'View' takes religion, military, abortion shots at Ann Romney after playing 'romantic' softball with Obamas

Whoopi Goldberg barely let Ann Romney settle into her seat on ABC's "The View" before pouncing on the first lady hopeful, asking why Mitt Romney didn't serve in Vietnam and if the couple is prepared to console families of fallen soldiers if voted into the White House.

Unlike a recent joint appearance on the show by President Obama and first lady Michelle Obama during which questioning ranged from how romantic is the president to the couple's anniversary, the show's five hosts skipped the softball questions and got right into red meat — including military service, abortion and the Romneys' Mormon faith.

When the Obamas' appearance aired on Sept. 25, the panel stuck to questions about the First Couple's 20th wedding anniversary and whether or not President Obama is "romantic," though they did query Obama lightly about the murder of U.S. Ambassador to Libya Christopher Stevens, which the president declined to characterize at the time as an act of terrorism.

Romney, 63, clad in a red dress and gold jewelry, was initially scheduled to appear with her husband, who backed out citing a scheduling conflict, according to host Barbara Walters. But his wife deftly deflected her husband's description of the female klatch as "sharp-tongued," saying the candidate called the women "sharp and young." Moments later, Goldberg asked Romney if her husband's Mormon faith precluded him or their five sons from serving in the military and whether the Romneys would be prepared to console relatives of fallen U.S. soldiers. Many Mormons serve in the military and the faith does not bar them from doing so.


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“He was serving his mission and my five sons also served [on] missions,” Ann Romney replied. “We find different ways of serving.”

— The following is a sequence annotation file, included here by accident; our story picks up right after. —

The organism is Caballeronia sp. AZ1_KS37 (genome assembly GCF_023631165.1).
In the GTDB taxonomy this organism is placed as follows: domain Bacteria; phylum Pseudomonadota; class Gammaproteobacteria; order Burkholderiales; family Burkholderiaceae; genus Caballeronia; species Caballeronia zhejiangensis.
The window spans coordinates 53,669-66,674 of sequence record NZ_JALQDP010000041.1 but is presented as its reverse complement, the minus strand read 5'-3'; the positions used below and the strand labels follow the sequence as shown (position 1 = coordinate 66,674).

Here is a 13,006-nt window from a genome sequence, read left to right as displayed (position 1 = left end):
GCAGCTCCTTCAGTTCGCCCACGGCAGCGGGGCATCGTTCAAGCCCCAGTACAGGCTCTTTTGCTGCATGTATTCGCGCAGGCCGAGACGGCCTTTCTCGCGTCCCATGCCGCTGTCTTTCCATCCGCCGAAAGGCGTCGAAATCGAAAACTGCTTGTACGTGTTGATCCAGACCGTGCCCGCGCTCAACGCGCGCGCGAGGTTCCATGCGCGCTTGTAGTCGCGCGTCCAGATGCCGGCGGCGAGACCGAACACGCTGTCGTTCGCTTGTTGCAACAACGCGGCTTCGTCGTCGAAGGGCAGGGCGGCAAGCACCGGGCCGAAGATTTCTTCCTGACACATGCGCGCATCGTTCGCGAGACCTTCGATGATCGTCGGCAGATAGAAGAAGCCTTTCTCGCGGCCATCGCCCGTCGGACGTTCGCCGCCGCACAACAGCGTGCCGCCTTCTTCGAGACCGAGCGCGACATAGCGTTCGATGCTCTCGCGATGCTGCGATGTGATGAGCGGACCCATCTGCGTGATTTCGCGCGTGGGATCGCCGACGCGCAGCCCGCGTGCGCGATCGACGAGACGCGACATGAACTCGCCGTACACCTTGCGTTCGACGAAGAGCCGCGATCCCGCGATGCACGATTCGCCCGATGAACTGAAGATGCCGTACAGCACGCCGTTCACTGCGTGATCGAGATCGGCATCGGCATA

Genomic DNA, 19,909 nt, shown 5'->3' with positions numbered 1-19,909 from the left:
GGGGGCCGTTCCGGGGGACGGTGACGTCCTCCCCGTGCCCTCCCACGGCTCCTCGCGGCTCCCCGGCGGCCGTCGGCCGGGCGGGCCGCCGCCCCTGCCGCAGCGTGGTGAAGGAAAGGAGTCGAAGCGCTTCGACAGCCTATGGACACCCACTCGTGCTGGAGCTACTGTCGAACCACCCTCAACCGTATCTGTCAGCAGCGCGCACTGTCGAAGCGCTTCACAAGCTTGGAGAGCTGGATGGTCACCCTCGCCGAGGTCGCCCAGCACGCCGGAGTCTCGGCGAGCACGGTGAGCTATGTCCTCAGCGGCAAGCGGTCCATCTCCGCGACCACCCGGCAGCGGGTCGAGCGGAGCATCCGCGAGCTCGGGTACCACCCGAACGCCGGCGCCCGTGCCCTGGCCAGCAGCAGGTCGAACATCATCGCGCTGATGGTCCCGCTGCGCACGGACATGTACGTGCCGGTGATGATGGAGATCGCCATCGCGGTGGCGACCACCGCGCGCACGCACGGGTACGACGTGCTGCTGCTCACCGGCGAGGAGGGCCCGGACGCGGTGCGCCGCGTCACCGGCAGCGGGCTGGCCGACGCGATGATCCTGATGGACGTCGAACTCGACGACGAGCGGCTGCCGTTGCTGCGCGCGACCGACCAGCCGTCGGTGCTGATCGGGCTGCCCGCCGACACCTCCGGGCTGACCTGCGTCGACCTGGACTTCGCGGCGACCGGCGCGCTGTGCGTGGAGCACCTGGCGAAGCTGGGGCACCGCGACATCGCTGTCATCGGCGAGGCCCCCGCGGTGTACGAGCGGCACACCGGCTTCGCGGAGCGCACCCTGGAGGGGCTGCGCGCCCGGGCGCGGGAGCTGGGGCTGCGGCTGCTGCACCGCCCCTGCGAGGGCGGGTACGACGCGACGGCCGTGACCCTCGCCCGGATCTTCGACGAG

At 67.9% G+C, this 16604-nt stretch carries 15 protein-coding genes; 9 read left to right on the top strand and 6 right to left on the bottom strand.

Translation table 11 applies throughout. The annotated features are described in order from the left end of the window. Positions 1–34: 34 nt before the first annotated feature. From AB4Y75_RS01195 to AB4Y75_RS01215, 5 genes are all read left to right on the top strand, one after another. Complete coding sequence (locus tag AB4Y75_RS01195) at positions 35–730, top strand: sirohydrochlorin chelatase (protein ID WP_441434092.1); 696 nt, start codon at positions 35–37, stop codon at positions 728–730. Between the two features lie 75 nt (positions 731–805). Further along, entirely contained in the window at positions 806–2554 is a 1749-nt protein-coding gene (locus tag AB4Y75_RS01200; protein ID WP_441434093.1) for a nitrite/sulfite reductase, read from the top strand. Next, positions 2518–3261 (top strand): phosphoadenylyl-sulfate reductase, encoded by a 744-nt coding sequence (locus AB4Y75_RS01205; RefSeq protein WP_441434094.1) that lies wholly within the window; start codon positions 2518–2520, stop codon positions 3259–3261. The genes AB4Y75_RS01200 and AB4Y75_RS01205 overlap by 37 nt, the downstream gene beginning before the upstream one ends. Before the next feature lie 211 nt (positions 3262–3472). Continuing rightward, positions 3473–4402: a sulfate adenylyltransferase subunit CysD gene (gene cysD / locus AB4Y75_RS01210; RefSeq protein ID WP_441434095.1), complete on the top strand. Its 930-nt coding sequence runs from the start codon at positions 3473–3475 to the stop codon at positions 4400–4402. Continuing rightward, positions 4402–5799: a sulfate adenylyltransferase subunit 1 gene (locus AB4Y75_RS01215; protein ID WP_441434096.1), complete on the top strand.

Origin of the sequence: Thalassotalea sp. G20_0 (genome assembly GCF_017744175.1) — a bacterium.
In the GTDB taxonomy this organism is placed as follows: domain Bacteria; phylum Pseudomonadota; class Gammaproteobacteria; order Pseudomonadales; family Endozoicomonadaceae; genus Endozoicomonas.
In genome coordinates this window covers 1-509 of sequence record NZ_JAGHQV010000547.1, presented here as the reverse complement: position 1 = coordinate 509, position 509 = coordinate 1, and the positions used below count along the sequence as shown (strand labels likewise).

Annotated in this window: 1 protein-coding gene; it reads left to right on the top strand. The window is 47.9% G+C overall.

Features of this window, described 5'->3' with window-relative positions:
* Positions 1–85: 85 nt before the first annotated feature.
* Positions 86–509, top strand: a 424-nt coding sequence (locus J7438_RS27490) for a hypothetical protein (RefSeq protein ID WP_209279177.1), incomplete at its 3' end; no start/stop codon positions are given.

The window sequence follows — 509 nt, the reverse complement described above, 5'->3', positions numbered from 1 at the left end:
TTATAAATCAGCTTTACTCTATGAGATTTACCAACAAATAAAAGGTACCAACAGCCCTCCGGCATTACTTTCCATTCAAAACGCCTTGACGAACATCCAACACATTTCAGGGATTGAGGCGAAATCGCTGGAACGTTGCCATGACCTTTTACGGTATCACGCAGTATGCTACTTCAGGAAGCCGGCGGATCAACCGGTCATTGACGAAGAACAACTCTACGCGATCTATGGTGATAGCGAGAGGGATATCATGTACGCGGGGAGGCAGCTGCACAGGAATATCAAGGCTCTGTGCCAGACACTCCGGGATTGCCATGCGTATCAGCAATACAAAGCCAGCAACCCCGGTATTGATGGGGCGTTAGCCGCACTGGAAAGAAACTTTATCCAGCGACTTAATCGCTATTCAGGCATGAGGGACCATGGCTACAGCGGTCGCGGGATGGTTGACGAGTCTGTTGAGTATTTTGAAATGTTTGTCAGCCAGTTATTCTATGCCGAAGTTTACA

Asked how she would explain to relatives of the fallen soldiers that her sons did not serve in the U.S. military, she continued, "I would say it’s the hardest thing that a president and a first lady can do. We have the most extraordinary fighting men and women and we have to be grateful for them.”

Walters grilled Romney on abortion, and stem cell research, but noted she is not the one running for office.

“I am pro-life and I’m happy to say that,” said Ann Romney when asked by Walters if her thoughts on the issue changed like her husband of 43 years. “When a decision came across his desk to use embryos for experimentation, he could not have, on his conscience, created human life for experimentation.

“The most important thing we can do is have respect for each other in this dialogue. This is a tender, tender issue.”

Following Walters’ initial question on abortion, co-host Joy Behar asked Ann Romney about women’s access to contraception, prompting Romney to say: “I would love if you could get my husband on the couch, Joy.”

Romney continued: “What I know is I am here to reflect the character of the person I know. Every decision he will make … [will be based on] is this is the best thing for America to go forward? I think I know where his heart is.”